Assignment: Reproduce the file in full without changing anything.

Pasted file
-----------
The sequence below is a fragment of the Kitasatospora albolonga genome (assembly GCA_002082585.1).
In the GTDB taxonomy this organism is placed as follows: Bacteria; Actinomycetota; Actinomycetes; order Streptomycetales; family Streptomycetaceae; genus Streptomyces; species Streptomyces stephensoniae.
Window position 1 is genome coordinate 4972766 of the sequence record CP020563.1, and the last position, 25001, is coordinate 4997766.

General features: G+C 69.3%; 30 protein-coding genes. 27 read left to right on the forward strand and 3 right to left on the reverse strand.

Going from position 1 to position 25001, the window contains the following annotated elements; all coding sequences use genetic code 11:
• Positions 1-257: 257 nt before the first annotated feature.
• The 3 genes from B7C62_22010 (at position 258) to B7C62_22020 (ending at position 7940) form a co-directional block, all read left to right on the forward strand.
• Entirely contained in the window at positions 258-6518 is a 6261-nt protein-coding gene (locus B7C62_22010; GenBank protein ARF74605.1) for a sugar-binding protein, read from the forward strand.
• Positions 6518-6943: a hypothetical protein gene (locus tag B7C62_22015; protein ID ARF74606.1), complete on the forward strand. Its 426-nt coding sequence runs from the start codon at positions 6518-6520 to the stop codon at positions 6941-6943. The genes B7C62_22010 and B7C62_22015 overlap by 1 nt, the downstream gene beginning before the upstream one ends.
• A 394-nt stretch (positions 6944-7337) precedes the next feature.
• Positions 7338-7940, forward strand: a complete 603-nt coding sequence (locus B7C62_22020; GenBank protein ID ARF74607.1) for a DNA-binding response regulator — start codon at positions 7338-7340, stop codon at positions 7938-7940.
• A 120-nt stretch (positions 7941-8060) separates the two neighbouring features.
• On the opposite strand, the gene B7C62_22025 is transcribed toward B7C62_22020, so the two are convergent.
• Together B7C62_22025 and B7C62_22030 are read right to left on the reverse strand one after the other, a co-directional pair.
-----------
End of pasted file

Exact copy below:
The sequence below is a fragment of the Kitasatospora albolonga genome (assembly GCA_002082585.1).
In the GTDB taxonomy this organism is placed as follows: Bacteria; Actinomycetota; Actinomycetes; order Streptomycetales; family Streptomycetaceae; genus Streptomyces; species Streptomyces stephensoniae.
Window position 1 is genome coordinate 4972766 of the sequence record CP020563.1, and the last position, 25001, is coordinate 4997766.

General features: G+C 69.3%; 30 protein-coding genes. 27 read left to right on the forward strand and 3 right to left on the reverse strand.

Going from position 1 to position 25001, the window contains the following annotated elements; all coding sequences use genetic code 11:
• Positions 1-257: 257 nt before the first annotated feature.
• The 3 genes from B7C62_22010 (at position 258) to B7C62_22020 (ending at position 7940) form a co-directional block, all read left to right on the forward strand.
• Entirely contained in the window at positions 258-6518 is a 6261-nt protein-coding gene (locus B7C62_22010; GenBank protein ARF74605.1) for a sugar-binding protein, read from the forward strand.
• Positions 6518-6943: a hypothetical protein gene (locus tag B7C62_22015; protein ID ARF74606.1), complete on the forward strand. Its 426-nt coding sequence runs from the start codon at positions 6518-6520 to the stop codon at positions 6941-6943. The genes B7C62_22010 and B7C62_22015 overlap by 1 nt, the downstream gene beginning before the upstream one ends.
• A 394-nt stretch (positions 6944-7337) precedes the next feature.
• Positions 7338-7940, forward strand: a complete 603-nt coding sequence (locus B7C62_22020; GenBank protein ID ARF74607.1) for a DNA-binding response regulator — start codon at positions 7338-7340, stop codon at positions 7938-7940.
• A 120-nt stretch (positions 7941-8060) separates the two neighbouring features.
• On the opposite strand, the gene B7C62_22025 is transcribed toward B7C62_22020, so the two are convergent.
• Together B7C62_22025 and B7C62_22030 are read right to left on the reverse strand one after the other, a co-directional pair.